Fabricating New Miniaturized Biosensors for the Detection of Dna Damage and Dna Mismatches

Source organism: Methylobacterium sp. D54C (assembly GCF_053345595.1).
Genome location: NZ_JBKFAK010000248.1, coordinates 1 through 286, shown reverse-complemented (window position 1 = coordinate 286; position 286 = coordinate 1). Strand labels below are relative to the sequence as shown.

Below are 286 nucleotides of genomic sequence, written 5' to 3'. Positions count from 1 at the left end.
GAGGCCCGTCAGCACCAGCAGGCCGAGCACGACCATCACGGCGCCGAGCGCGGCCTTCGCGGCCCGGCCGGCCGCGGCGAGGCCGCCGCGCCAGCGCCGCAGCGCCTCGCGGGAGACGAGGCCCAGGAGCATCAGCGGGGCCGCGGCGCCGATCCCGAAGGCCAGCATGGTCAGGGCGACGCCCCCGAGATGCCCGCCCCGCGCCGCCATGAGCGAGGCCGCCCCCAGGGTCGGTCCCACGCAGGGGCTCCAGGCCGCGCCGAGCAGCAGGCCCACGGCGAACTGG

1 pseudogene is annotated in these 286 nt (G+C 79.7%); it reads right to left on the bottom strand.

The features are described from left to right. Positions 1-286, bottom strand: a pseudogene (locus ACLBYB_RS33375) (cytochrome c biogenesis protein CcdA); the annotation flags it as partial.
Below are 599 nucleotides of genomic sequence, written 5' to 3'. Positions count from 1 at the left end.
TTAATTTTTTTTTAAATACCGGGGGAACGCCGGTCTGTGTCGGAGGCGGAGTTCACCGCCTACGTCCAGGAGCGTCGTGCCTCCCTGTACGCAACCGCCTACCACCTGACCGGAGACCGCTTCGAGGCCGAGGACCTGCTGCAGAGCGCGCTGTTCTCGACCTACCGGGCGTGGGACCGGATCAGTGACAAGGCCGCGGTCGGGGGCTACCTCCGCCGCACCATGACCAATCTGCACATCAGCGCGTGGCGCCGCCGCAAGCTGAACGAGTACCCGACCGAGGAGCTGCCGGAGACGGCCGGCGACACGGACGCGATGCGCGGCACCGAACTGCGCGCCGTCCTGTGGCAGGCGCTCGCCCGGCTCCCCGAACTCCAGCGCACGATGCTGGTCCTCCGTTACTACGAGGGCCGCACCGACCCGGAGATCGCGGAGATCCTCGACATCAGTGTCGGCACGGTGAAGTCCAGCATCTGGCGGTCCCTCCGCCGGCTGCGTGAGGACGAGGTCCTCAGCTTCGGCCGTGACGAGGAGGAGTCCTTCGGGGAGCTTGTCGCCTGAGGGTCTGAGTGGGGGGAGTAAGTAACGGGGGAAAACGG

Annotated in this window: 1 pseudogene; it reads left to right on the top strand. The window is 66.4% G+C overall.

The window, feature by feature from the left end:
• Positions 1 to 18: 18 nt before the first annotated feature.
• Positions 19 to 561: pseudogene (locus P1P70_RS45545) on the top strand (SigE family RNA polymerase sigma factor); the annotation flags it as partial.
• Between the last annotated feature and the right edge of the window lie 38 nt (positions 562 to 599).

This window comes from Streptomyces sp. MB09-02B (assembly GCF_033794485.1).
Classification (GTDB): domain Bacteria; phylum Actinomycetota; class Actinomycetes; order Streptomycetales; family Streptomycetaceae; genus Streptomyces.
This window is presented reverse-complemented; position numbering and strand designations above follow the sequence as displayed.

A large number of genetic diseases and genetic disorders are simply caused by base alterations in the genome. Therefore, developing efficient and cost effective techniques for routine detection of these alterations is of great importance. Different methods involving gel electrophoresis and Polymerase Chain Reaction have been widely employed, but majority of these methods are costly, time consuming, and lack throughput, creating a fundamental gap between the current state-of-the-art and desired characteristics of low-cost, high-speed, simplicity, versatility, and potential for miniaturization. In this study, we attempt to bridge this gap by developing new sensing platforms to detect DNA base mismatches and DNA damage with higher throughput, better ease-of-use, and with the potential to be miniaturized for greater portability. Two electrochemical mismatch detection sensing platforms were developed. One uses the electrochemical reduction of trans-4-cinnamic acid diazonium tetrafluoroborate. The other takes advantage of the natural ability of MutS protein for single base mismatch recognition. Also, two DNA damage detection assays were developed and the first approach uses Atomic Force Microscopy to monitor minor DNA damage by labeling damaged sites with a biomarker. This site-specific biolabeling was achieved through well-established biotin-streptavidin chemistry. In the second approach, a new layer-by-layer biomolecular immobilization method was introduced and used to detect DNA chemical damage using electrochemical technique

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